Call to parliament to curb web sites which encourage eating disorders

An attempt to curb social networking sites and internet providers promoting eating disorders will be made through the British Parliament.

Responding to calls from concerned parties some British MP's want something done about sites whereby discussions on anorexia and bulimia are forced to behave more responsibly.

The bid to curtail so-called "pro-ana" and "pro-mia" sites and forums will highlight how some youngsters are being encouraged to indulge in "dangerous" behaviour to control their weight.

It will coincide with the start of National Eating Disorder Awareness Week and has the support of doctors and campaigners who say internet service providers and some social networking sites, such as MySpace and Facebook, are failing to tackle such issues.

The sites are regarded by many as despicable as they serve to reinforce the myth that having an eating disorder is not a problem and serve to encourage people to avoid treatment.

Experts say there are currently around 500 pro-ana and pro-mia sites and young people and their parents need to be aware of the damaging effect that pro-eating disorder websites can have on mental well-being.

Doctors say as soon as one is closed down, another starts up in its place and the sites and forums are damaging young people as they offer tips on how to be thin.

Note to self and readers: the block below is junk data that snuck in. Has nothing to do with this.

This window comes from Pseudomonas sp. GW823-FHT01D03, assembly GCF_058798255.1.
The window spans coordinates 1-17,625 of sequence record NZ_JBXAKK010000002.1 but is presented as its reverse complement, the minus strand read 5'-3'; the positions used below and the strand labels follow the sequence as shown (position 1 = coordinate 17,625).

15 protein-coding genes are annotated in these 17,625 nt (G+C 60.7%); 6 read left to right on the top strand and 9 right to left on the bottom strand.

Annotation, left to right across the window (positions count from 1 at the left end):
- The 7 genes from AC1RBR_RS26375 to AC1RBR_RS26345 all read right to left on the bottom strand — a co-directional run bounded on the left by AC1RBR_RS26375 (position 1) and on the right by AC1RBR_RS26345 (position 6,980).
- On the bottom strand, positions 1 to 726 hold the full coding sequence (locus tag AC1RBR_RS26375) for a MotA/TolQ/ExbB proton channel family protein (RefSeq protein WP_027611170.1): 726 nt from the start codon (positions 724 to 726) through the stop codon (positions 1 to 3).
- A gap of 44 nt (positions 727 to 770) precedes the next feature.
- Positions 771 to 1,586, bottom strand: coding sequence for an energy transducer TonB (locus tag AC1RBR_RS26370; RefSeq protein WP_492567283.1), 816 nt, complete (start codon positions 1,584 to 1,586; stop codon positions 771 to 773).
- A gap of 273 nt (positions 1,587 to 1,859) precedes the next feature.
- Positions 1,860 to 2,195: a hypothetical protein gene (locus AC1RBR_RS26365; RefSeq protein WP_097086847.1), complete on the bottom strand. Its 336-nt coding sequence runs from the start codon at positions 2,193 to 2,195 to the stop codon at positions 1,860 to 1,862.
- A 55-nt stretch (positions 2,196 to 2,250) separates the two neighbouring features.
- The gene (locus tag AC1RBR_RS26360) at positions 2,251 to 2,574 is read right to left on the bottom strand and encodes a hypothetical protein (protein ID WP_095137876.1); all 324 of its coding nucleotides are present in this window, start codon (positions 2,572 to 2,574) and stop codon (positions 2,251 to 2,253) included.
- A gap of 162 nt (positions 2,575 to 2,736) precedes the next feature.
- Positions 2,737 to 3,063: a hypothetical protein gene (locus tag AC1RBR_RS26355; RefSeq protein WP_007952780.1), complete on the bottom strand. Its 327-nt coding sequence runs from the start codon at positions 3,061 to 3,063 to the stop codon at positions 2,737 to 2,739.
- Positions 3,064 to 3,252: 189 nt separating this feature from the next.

People with eating disorders are an extremely vulnerable group with very low self esteem and such sites can be very damaging as they send out the wrong advice.

Over 1.1 million Britons are known to suffer from an eating disorder, the vast majority women, while there are an estimated 366,050 sufferers in Australia.

Specialists and charities say the rise of the internet and new media has played a significant part in providing easier access to information on how to get thin.

Research has also shown that young women exposed to pro-ana websites felt more negative, had lower self-esteem, perceived themselves as heavier and were more likely to compare their bodies with other women.

A spokesperson for MySpace says it is often very difficult to distinguish between support groups for users who are suffering from eating disorders and groups that might be termed as "pro" anorexia or bulimia.

MySpace says rather than censor such groups, they are working to create partnerships with organisations which aim to support people with eating disorders.

A spokesperson for Facebook said the site supported the free flow of information and many groups relate to controversial topics; this alone they say is not a reason to disable a group.

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